This effect can be used to produce a high voltage from a low voltage supply. It is commonly called the "fly-back" effect. The output from the inductor are spikes of very high voltage. These are passed through a diode and stored in a capacitor. The diode prevents the voltage on the capacitor feeding back into the winding of the inductor and discharging the capacitor.

Basically you can't.
In most cases you have no idea how an inductor should appear for a particular application, its size or how many turns are required.
You need to see an example.
Disassemble a sample, count the number of turns and measure the diameter of the wire.
Carefully note any features such as the thickness and type of insulation and the way the inductor has been wound.
Jumble-winding or layer-winding does not alter the inductance but if it is required to produce an extremely high "fly-back" voltage, the voltage between any two turns must not be higher than 80v.
This means the turns must be wound in layers with very good insulation between layers.
If the inductor is to be used in a high-frequency situation, the core material must be a high-frequency ferrite such as F24.
If you intend to copy an inductor, it is best to have two samples. One sample is dismantled and the other is used as a reference, to compare with your prototype.

Suppose you have been shown a circuit requiring a 10nH choke.
Can any type of 10nH choke (inductor) be used?
How many different types of 10nH inductors are there?
How do you know which type to use?
The answer to this very complex. There are many different 10nH inductors and most circuit diagrams do not provide sufficient information for you to get (or make) the correct type.
The value "10nH" is like saying a resistor is "1k." It does not tell you all the features you need to know such as wattage or tolerance.
The same with a 10nH inductor. The value tells you nothing about its physical size, the size of the winding etc.
A 10nH inductor can be created by winding thick wire or thin wire onto a core of magnetic material. The inductor using thick wire will be larger and the resistance of the coil will be less.
The two 10nH inductors will perform completely differently when connected to some circuits.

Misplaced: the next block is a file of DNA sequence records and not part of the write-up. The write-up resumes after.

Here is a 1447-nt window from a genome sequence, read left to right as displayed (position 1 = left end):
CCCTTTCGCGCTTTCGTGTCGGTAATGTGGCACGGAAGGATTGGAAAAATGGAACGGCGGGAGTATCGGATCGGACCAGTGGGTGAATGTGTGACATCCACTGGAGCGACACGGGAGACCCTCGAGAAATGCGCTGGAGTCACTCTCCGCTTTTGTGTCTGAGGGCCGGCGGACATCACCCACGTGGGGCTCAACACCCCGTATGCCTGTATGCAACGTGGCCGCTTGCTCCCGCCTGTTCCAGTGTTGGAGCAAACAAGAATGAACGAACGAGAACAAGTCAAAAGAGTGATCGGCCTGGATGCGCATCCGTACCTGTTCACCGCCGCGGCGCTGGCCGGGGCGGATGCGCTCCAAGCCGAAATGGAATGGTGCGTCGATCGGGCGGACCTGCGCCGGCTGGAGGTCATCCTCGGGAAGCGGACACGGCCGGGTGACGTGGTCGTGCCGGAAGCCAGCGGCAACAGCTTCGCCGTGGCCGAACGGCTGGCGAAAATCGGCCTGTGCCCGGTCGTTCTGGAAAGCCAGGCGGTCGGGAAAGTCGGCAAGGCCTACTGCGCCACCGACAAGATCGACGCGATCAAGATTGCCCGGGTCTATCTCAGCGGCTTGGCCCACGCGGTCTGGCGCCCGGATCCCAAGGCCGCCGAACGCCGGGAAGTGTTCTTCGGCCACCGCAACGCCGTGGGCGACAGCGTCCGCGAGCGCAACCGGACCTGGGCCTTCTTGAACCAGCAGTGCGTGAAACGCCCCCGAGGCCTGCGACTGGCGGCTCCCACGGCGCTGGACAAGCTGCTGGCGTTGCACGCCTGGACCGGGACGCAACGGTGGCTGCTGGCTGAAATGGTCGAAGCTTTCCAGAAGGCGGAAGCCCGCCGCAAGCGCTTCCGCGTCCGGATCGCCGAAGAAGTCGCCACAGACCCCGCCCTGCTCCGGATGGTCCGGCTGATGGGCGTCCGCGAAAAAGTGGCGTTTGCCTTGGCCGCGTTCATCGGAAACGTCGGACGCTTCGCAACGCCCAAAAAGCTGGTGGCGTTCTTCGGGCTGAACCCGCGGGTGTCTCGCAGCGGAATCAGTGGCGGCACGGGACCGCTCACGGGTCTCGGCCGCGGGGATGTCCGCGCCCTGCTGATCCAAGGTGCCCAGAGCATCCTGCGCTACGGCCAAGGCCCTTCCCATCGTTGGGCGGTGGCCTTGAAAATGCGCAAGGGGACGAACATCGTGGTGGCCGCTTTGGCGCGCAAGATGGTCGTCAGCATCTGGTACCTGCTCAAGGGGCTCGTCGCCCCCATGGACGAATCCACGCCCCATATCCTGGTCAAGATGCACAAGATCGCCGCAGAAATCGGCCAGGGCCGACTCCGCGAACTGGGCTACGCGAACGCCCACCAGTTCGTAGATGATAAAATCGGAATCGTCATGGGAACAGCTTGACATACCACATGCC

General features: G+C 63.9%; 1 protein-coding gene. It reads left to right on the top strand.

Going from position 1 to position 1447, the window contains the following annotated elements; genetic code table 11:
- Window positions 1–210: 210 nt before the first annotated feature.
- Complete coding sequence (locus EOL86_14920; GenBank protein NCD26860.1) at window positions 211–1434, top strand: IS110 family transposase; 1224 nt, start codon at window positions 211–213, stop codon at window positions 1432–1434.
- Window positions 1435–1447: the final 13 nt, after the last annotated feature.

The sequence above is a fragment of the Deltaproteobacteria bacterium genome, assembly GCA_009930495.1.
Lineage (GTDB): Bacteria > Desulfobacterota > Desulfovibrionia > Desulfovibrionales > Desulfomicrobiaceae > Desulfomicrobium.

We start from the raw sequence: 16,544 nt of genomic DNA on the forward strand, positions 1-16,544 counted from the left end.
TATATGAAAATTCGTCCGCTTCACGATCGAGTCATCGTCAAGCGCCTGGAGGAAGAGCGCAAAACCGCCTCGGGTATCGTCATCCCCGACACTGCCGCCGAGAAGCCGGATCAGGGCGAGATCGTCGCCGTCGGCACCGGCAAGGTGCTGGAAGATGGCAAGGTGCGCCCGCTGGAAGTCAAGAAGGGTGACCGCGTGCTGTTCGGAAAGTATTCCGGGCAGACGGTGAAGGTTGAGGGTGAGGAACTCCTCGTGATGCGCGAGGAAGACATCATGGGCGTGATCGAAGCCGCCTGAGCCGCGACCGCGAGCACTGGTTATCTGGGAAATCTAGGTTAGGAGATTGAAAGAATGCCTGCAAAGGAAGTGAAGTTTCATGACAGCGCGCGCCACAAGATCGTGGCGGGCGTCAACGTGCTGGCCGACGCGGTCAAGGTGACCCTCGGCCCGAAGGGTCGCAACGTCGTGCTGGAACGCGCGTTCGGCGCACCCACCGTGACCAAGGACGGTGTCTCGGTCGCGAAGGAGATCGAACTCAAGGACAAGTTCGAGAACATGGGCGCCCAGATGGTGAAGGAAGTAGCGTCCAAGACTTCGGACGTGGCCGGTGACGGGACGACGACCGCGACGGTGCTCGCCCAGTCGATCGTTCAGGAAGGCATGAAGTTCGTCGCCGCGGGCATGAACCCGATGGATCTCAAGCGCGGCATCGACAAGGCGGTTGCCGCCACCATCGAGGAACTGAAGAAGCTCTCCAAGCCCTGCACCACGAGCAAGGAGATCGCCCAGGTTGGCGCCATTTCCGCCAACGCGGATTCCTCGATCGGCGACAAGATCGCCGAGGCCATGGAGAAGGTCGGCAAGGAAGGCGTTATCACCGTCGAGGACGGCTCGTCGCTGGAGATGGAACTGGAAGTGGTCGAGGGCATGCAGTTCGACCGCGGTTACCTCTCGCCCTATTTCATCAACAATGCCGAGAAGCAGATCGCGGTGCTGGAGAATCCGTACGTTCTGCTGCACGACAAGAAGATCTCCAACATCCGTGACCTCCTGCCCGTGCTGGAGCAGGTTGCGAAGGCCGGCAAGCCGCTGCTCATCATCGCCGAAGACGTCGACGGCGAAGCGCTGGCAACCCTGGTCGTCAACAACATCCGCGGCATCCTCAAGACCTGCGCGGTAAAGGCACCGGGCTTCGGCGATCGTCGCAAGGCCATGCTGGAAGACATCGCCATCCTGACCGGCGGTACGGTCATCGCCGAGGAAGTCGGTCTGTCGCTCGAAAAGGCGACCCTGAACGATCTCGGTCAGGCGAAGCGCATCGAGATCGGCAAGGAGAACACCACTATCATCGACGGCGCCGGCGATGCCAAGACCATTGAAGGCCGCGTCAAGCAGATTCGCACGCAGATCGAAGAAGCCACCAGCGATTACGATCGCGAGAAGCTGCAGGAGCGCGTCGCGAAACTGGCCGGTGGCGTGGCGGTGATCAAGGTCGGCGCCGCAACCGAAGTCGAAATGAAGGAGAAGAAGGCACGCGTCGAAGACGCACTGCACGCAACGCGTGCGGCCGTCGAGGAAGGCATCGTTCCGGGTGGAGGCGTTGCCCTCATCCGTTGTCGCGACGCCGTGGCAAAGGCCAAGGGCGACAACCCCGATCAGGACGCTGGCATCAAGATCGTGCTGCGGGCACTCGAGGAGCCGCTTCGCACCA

The following circuit shows a typical use for an inductor.
It is connected across a piezo diaphragm.
The collapsing magnetic field of the inductor produces a very high voltage and this is passed to the piezo diaphragm to produce a very load output.
For a 12v supply, this voltage can be as high as 120v.
If the inductor has a low resistance, you will have to drive the transistor very hard during a part of each cycle, to produce a current-flow in the inductor.
If the resistance (called the DC resistance) of the inductor is high, the transistor will not have to be driven as hard and thus the circuit will be more efficient. 

The same situation occurs with a high-voltage generating circuit, using an inductor, as shown in the diagram below.
If the inductor has a high resistance, the output from the circuit will be very high and the transistor will not have to be driven very hard. In other words, the efficiency of the circuit will be high.

The "Q-factor" or Quality-factor refers to the voltage generated by an oscillatory circuit made up of a coil and capacitor. In the circuit below, the coil and capacitor are connected in parallel and this is called an L-C circuit (parallel L-C circuit). When this circuit is added to an FM transmitter, it is given the name '"TANK CIRCUIT."
The two components we are discussing are the coil and capacitor. The transistor is merely the driving component and has nothing to do with the feature of producing the high voltage.
We have already explained how an inductor produces a high voltage when the magnetic flux collapses and this is why the L-C circuit will produce a voltage higher than the supply.
The ratio of the generated-voltage to the supply voltage gives the Q-factor. This can be as low as 1 or 2 for a poorly designed circuit, up to100 or more. The quality depends on how much magnetic flux is produced and how effectively it cuts the turns of the coil.
As the frequency of a circuit increases, the effectiveness of ferrite as a core material decreases. The maximum frequency for ferrite is about 100MHz - 200MHz. At this frequency the difference between air and ferrite is very small. For this reason, air-cored coils are often used.

These are just a few of the uses for an inductor.
The main point of this article is to make you aware of the need to check the resistance of an inductor to see if a high resistance or low resistance version will improve the output of the circuit.

And remember the SECRET .  .  .
The inductor produces a REVERSE VOLTAGE when the supply is TURNED OFF:

Slow-motion showing showing the
"reverse voltage" pulse produced by the
inductor when the supply is removed.

When a capacitor is added to the circuit, the energy flows from the inductor to the capacitor, and back to the inductor, when the supply is removed, to produce an "oscillatory effect."
The end result is a sinewave output.
The animation below shows the energy flowing between the components with the "centre-reading" voltmeter detecting the voltage: